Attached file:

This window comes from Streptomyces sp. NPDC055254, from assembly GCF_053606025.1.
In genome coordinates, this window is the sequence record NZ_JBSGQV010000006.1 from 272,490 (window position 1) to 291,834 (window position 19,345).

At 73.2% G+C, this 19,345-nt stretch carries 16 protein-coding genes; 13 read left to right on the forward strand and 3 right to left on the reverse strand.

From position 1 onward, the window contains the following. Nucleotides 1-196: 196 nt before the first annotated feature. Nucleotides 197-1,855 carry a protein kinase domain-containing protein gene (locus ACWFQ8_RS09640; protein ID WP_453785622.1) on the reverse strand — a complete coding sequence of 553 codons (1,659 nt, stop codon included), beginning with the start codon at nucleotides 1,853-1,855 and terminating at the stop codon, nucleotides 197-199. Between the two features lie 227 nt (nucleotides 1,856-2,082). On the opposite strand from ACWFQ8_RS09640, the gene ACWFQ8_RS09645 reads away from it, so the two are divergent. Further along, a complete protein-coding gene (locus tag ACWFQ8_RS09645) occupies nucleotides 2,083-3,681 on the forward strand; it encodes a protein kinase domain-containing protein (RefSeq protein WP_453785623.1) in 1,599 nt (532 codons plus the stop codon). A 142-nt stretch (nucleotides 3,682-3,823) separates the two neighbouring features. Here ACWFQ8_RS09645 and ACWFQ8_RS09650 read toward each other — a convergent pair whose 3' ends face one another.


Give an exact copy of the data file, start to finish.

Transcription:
This window comes from Streptomyces sp. NPDC055254, from assembly GCF_053606025.1.
In genome coordinates, this window is the sequence record NZ_JBSGQV010000006.1 from 272,490 (window position 1) to 291,834 (window position 19,345).

At 73.2% G+C, this 19,345-nt stretch carries 16 protein-coding genes; 13 read left to right on the forward strand and 3 right to left on the reverse strand.

From position 1 onward, the window contains the following. Nucleotides 1-196: 196 nt before the first annotated feature. Nucleotides 197-1,855 carry a protein kinase domain-containing protein gene (locus ACWFQ8_RS09640; protein ID WP_453785622.1) on the reverse strand — a complete coding sequence of 553 codons (1,659 nt, stop codon included), beginning with the start codon at nucleotides 1,853-1,855 and terminating at the stop codon, nucleotides 197-199. Between the two features lie 227 nt (nucleotides 1,856-2,082). On the opposite strand from ACWFQ8_RS09640, the gene ACWFQ8_RS09645 reads away from it, so the two are divergent. Further along, a complete protein-coding gene (locus tag ACWFQ8_RS09645) occupies nucleotides 2,083-3,681 on the forward strand; it encodes a protein kinase domain-containing protein (RefSeq protein WP_453785623.1) in 1,599 nt (532 codons plus the stop codon). A 142-nt stretch (nucleotides 3,682-3,823) separates the two neighbouring features. Here ACWFQ8_RS09645 and ACWFQ8_RS09650 read toward each other — a convergent pair whose 3' ends face one another.